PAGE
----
Wednesday, September 19, 2007

Dealing with Unforseen Variables

Of course, as with any change management project, unforseen variables occur at the most fragile part of the change. How these variables are dealt with - by both the change manager (me) and those inflicted (Spike and Chainsaw) - determines the long-term success of the change.

Soon after I posted last night, the boyfriend calls to inform me that we have to take Kaia in for the weekend. Turns out a beloved family cousin died and the family is going to the funeral in Florida.

Kaia is the boyfriend's dog. She was a faithful companion to him throughout college and into his adult years. Since he moved back to DC, Kaia has lived with the boyfriend's sister since she has a more flexible schedule and more room to roam.

The apartment is familiar to Kaia. She visits regularly when the sister is out of town. This time, something is amiss. Where is her favorite chair? (In the dumpster - the stuffing left little orange puffballs all over the carpet). And where are the cats that she's smelling......

I locked the cats in the bedroom to see how Kaia would react to the new smells. She smelled around, but didn't bark and didn't try to break down the door to get to the cats. Once she was satisfied that what she smelled was accurate, she went back to her 2nd favorite spot underneath the coffee table.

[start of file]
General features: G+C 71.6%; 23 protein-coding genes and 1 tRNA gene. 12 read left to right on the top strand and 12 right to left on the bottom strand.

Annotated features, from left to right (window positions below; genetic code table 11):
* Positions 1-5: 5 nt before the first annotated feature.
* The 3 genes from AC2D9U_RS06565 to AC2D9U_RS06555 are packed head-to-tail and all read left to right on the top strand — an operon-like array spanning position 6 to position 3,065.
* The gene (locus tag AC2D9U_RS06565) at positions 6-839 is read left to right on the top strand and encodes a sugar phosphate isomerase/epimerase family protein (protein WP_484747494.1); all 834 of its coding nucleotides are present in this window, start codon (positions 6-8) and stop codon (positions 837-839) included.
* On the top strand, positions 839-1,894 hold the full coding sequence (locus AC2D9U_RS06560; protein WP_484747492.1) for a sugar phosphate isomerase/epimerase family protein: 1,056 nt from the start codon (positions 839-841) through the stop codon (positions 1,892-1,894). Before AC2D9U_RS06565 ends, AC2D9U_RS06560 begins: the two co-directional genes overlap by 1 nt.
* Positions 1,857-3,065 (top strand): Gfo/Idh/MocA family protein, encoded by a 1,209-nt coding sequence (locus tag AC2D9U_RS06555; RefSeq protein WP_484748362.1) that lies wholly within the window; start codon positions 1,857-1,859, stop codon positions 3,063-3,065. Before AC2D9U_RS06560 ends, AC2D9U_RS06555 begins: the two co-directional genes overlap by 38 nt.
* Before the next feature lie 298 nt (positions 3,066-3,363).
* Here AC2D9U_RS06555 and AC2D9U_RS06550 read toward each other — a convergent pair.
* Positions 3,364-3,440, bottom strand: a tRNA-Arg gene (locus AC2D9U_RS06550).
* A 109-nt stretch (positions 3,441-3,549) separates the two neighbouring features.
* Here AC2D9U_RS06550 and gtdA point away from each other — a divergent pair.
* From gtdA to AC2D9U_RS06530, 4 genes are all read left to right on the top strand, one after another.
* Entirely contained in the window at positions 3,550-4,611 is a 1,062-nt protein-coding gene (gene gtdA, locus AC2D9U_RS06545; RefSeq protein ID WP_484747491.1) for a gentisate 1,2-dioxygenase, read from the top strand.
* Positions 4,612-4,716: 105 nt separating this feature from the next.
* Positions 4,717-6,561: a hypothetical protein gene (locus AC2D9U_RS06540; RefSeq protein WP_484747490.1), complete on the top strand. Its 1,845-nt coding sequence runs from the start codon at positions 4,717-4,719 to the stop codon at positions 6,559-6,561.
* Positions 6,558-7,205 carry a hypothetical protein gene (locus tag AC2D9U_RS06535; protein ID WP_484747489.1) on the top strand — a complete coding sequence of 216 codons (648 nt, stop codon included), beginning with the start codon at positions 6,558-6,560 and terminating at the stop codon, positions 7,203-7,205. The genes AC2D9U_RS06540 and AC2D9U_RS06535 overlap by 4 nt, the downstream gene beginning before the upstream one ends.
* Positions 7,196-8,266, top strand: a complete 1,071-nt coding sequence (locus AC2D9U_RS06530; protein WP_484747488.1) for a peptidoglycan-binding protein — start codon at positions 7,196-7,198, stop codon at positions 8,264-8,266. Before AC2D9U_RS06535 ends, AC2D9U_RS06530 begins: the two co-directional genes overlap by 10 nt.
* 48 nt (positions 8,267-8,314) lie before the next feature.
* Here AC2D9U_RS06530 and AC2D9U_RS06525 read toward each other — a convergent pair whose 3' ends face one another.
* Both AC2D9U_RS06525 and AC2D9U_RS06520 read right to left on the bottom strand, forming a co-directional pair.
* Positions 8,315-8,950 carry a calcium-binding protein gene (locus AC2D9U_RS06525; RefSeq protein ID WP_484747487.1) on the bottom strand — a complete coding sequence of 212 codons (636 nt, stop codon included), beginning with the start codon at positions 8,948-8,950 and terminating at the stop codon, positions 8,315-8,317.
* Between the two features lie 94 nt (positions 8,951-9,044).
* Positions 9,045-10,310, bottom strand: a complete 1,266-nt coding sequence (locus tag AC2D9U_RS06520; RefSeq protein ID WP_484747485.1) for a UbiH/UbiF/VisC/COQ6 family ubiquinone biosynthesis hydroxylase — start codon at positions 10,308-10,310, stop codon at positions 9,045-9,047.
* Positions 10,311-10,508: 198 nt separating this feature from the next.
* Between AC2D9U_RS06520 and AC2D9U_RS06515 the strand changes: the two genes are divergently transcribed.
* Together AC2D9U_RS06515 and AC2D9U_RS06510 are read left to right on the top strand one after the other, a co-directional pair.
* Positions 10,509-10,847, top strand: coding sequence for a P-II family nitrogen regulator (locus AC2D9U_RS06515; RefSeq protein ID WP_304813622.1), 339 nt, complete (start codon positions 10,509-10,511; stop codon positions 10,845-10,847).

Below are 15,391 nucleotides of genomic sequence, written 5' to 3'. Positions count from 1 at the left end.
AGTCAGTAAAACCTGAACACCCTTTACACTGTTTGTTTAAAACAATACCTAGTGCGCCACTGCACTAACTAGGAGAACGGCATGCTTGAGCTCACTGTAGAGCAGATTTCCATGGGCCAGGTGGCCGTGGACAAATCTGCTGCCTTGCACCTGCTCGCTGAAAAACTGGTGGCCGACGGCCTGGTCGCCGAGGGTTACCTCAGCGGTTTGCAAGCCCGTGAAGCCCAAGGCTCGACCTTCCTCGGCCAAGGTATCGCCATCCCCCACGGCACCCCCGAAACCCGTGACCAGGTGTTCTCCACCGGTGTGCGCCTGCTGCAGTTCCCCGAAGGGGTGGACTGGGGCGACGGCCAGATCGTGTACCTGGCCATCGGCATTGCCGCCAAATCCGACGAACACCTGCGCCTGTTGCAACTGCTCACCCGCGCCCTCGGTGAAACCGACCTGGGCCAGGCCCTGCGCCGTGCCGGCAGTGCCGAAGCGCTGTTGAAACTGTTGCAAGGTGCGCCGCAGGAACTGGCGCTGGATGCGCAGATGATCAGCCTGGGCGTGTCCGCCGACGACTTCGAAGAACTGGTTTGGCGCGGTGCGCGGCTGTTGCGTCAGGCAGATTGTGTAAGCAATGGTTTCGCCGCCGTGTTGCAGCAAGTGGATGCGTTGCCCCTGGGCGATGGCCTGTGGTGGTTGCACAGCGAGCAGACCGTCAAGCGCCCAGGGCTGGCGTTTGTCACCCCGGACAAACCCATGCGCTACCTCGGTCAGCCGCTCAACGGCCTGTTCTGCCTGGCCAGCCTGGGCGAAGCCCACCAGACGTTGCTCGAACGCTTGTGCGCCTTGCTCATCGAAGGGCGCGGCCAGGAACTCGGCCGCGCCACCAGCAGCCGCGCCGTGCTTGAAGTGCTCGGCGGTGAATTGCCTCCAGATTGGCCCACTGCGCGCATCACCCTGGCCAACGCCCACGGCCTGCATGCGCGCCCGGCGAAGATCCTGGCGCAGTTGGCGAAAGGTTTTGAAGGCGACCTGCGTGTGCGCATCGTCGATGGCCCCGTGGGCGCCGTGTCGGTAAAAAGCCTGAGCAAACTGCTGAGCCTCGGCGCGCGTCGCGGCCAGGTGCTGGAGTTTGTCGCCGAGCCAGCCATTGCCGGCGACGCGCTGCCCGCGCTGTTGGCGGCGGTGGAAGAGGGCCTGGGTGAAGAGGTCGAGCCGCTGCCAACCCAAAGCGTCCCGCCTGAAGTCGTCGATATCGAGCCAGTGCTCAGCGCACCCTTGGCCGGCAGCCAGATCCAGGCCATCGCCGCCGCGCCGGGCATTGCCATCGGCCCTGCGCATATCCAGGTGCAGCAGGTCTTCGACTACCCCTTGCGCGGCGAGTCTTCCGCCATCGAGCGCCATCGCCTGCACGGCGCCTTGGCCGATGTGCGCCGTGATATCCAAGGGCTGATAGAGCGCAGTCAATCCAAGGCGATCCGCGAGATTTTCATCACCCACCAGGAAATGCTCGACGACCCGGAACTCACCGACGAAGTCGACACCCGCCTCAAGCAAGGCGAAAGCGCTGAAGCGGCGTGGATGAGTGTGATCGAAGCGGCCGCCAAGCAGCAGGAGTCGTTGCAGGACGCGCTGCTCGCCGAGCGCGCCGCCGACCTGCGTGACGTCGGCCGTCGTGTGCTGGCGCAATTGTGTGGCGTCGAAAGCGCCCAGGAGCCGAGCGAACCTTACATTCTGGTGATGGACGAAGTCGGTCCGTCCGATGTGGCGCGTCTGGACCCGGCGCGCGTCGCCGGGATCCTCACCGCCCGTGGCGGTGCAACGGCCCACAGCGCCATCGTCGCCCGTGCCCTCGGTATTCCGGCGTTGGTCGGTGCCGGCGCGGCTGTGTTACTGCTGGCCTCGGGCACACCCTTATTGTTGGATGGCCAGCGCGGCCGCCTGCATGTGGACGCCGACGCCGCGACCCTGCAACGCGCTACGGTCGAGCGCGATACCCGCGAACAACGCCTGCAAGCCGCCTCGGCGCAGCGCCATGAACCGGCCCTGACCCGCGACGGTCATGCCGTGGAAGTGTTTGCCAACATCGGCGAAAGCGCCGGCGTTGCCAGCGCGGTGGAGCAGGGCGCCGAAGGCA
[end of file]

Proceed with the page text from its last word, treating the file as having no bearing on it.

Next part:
I let the cats out of the bedroom. Spike and Chainsaw had decided that Chainsaw, being the bigger kitty, should go first. Spike following close behind. No hissing. No running. No ruffled fur. Just curiosity and a healthy distance.

Satisfied that what he saw was accurate - and not feeling particularly brave - Spike slowly walks back to the bedroom and safety.

Chainsaw, in the meantime, decides that obtaining his favorite spot on the couch is more important than possible harm and cautiously makes his way past Kaia. He eventually makes himself comfortable on my lap - Kaia watching the entire time.

So Kaia, Spike, and Chainsaw have quickly reached a comfortable equilibrium. With little drama - as I speak - Spike is lying on my arm and "helping" me draft this post. Chainsaw is lying in another hiding spot watching me and Kaia (gotta make sure she doesn't do anything sudden). Kaia is lying in her favorite spot watching Chainsaw watching her.

The next 24 hours or so will be key, but I sense this change management project is going much smoother than anticipated.

1 comment:

Karyn Romeis said...

What a lovely name! I don't know how you pronounce it, but in Zulu and Xhosa the word for home his khaya (pronounced to rhyme with the way the English pronouce shyer or buyer), so I opted for that...

Isn't it amazing how we can draw so many analogies about our professions from watching our animals interact?